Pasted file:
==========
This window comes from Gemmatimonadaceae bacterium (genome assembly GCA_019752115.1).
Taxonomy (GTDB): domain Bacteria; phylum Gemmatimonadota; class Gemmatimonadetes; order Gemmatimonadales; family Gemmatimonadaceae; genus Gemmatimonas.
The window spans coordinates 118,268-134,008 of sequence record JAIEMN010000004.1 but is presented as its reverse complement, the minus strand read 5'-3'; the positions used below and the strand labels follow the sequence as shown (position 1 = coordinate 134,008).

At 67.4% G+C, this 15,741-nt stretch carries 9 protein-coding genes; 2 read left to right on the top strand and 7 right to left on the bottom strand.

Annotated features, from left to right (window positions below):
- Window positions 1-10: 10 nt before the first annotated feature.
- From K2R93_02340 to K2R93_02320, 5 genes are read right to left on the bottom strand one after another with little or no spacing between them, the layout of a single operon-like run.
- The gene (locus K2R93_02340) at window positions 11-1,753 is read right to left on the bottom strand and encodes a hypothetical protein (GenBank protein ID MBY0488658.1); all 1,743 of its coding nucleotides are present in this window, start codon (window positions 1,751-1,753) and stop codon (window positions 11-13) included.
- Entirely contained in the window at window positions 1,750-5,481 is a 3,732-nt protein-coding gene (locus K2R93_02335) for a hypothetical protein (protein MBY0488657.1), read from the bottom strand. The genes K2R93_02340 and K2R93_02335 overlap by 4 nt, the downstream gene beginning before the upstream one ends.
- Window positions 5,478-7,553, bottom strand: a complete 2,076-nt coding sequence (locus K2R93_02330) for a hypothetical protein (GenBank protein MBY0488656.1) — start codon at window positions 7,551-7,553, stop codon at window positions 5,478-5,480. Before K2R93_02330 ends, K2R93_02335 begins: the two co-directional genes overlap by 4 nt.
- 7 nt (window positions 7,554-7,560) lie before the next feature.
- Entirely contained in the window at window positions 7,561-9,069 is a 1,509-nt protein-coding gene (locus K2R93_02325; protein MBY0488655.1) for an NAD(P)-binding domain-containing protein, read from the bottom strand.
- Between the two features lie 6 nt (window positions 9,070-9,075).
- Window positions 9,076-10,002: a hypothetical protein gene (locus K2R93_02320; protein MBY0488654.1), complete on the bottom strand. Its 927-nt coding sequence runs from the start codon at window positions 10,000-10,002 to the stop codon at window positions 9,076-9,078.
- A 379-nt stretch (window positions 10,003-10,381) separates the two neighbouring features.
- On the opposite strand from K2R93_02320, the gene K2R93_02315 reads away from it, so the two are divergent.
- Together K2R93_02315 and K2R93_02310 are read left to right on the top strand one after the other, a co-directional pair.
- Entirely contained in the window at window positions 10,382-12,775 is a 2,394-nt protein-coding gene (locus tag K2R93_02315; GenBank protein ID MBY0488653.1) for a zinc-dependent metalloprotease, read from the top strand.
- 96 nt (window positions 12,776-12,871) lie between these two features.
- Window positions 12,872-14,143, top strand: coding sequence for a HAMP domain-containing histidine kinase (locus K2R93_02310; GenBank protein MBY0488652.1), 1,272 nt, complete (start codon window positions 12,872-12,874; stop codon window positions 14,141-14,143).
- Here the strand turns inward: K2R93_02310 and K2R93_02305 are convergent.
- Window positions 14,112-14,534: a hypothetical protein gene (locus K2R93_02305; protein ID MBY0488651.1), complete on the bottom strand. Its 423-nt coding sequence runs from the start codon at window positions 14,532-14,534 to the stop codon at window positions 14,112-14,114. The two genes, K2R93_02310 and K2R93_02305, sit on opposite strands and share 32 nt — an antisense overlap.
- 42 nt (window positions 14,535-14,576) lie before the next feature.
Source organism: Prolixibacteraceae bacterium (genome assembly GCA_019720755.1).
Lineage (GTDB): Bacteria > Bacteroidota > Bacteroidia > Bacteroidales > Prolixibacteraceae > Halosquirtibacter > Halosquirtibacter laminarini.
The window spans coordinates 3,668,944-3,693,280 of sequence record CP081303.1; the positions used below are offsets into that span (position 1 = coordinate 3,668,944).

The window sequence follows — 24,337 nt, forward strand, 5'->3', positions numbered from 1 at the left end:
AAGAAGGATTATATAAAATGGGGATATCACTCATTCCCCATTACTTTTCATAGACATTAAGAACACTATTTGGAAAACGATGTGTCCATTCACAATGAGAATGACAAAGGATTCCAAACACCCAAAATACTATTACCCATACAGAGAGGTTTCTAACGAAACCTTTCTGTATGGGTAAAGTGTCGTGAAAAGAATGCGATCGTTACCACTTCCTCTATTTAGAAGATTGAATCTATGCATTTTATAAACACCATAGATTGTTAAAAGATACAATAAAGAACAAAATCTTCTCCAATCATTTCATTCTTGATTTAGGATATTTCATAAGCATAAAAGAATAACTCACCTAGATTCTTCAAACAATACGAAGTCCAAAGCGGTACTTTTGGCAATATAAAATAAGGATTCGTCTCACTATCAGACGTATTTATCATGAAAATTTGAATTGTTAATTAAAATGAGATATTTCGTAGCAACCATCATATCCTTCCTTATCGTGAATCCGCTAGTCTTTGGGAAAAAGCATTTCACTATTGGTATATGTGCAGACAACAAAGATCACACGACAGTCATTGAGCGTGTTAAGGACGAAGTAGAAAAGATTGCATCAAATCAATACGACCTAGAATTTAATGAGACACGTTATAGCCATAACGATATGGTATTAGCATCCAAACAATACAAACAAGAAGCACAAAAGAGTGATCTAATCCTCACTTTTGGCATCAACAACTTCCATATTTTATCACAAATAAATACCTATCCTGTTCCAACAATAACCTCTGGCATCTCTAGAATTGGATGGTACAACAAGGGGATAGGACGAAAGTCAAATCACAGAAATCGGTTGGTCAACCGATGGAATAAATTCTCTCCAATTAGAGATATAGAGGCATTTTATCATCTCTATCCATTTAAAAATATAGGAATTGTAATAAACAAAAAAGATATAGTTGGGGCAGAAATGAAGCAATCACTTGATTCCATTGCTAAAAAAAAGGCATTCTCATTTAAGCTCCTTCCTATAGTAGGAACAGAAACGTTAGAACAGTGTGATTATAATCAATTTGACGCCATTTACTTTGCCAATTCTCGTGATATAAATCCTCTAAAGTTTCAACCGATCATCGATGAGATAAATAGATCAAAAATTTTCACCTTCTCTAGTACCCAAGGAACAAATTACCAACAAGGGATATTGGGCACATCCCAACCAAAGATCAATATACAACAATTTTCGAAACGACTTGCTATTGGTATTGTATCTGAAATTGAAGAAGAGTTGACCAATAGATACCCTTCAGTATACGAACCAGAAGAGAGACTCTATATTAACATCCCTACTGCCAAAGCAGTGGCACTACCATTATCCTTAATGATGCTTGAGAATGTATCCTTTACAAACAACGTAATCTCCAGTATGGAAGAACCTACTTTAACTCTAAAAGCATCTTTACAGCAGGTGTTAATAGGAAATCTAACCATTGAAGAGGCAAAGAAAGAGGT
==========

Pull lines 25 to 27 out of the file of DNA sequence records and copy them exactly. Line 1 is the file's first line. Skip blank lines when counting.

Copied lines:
Lineage (GTDB): Bacteria > Bacteroidota > Bacteroidia > Bacteroidales > Prolixibacteraceae > Halosquirtibacter > Halosquirtibacter laminarini.
The window spans coordinates 3,668,944-3,693,280 of sequence record CP081303.1; the positions used below are offsets into that span (position 1 = coordinate 3,668,944).

The window sequence follows — 24,337 nt, forward strand, 5'->3', positions numbered from 1 at the left end: